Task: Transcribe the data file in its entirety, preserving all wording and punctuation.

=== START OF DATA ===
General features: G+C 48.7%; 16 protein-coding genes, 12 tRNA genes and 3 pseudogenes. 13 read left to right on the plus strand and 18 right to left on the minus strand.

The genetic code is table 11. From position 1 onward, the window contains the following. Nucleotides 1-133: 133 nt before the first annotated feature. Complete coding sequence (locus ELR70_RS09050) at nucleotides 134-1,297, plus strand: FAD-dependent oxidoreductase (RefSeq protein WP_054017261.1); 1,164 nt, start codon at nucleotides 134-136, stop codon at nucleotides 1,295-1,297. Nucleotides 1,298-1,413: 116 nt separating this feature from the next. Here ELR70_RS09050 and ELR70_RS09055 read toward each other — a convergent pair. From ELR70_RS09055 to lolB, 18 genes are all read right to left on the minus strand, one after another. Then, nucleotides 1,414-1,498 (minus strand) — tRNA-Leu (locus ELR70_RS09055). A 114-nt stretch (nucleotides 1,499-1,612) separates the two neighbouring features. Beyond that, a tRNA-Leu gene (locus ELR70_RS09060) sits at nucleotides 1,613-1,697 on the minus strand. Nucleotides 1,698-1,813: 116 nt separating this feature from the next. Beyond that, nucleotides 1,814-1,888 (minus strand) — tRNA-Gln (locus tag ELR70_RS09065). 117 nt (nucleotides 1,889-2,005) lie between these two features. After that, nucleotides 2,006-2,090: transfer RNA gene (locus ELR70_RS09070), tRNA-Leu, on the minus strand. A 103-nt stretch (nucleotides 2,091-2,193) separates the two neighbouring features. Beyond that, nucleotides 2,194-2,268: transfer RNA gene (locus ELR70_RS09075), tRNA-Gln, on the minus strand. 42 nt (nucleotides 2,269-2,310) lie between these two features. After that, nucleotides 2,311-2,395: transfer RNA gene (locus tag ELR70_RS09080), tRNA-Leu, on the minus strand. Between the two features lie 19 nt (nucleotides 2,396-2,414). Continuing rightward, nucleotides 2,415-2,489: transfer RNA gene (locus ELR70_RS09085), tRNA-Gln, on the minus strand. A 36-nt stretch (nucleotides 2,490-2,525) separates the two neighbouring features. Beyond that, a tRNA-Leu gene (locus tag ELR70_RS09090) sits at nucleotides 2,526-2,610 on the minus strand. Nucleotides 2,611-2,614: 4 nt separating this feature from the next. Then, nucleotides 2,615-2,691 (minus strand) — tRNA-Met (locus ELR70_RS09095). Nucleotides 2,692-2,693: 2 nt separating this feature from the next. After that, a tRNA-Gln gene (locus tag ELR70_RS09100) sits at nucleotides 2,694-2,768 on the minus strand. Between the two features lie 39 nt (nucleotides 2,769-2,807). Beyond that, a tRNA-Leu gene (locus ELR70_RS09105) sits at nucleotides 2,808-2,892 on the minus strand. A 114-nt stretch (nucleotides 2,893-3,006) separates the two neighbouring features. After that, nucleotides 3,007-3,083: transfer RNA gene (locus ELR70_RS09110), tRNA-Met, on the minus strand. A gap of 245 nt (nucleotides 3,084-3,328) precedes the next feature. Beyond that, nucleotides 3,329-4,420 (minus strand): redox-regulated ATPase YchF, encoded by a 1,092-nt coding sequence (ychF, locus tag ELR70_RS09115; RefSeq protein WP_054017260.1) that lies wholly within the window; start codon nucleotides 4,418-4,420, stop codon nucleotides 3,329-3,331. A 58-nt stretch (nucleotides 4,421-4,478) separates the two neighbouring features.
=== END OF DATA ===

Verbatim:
General features: G+C 48.7%; 16 protein-coding genes, 12 tRNA genes and 3 pseudogenes. 13 read left to right on the plus strand and 18 right to left on the minus strand.

The genetic code is table 11. From position 1 onward, the window contains the following. Nucleotides 1-133: 133 nt before the first annotated feature. Complete coding sequence (locus ELR70_RS09050) at nucleotides 134-1,297, plus strand: FAD-dependent oxidoreductase (RefSeq protein WP_054017261.1); 1,164 nt, start codon at nucleotides 134-136, stop codon at nucleotides 1,295-1,297. Nucleotides 1,298-1,413: 116 nt separating this feature from the next. Here ELR70_RS09050 and ELR70_RS09055 read toward each other — a convergent pair. From ELR70_RS09055 to lolB, 18 genes are all read right to left on the minus strand, one after another. Then, nucleotides 1,414-1,498 (minus strand) — tRNA-Leu (locus ELR70_RS09055). A 114-nt stretch (nucleotides 1,499-1,612) separates the two neighbouring features. Beyond that, a tRNA-Leu gene (locus ELR70_RS09060) sits at nucleotides 1,613-1,697 on the minus strand. Nucleotides 1,698-1,813: 116 nt separating this feature from the next. Beyond that, nucleotides 1,814-1,888 (minus strand) — tRNA-Gln (locus tag ELR70_RS09065). 117 nt (nucleotides 1,889-2,005) lie between these two features. After that, nucleotides 2,006-2,090: transfer RNA gene (locus ELR70_RS09070), tRNA-Leu, on the minus strand. A 103-nt stretch (nucleotides 2,091-2,193) separates the two neighbouring features. Beyond that, nucleotides 2,194-2,268: transfer RNA gene (locus ELR70_RS09075), tRNA-Gln, on the minus strand. 42 nt (nucleotides 2,269-2,310) lie between these two features. After that, nucleotides 2,311-2,395: transfer RNA gene (locus tag ELR70_RS09080), tRNA-Leu, on the minus strand. Between the two features lie 19 nt (nucleotides 2,396-2,414). Continuing rightward, nucleotides 2,415-2,489: transfer RNA gene (locus ELR70_RS09085), tRNA-Gln, on the minus strand. A 36-nt stretch (nucleotides 2,490-2,525) separates the two neighbouring features. Beyond that, a tRNA-Leu gene (locus tag ELR70_RS09090) sits at nucleotides 2,526-2,610 on the minus strand. Nucleotides 2,611-2,614: 4 nt separating this feature from the next. Then, nucleotides 2,615-2,691 (minus strand) — tRNA-Met (locus ELR70_RS09095). Nucleotides 2,692-2,693: 2 nt separating this feature from the next. After that, a tRNA-Gln gene (locus tag ELR70_RS09100) sits at nucleotides 2,694-2,768 on the minus strand. Between the two features lie 39 nt (nucleotides 2,769-2,807). Beyond that, a tRNA-Leu gene (locus ELR70_RS09105) sits at nucleotides 2,808-2,892 on the minus strand. A 114-nt stretch (nucleotides 2,893-3,006) separates the two neighbouring features. After that, nucleotides 3,007-3,083: transfer RNA gene (locus ELR70_RS09110), tRNA-Met, on the minus strand. A gap of 245 nt (nucleotides 3,084-3,328) precedes the next feature. Beyond that, nucleotides 3,329-4,420 (minus strand): redox-regulated ATPase YchF, encoded by a 1,092-nt coding sequence (ychF, locus tag ELR70_RS09115; RefSeq protein WP_054017260.1) that lies wholly within the window; start codon nucleotides 4,418-4,420, stop codon nucleotides 3,329-3,331. A 58-nt stretch (nucleotides 4,421-4,478) separates the two neighbouring features.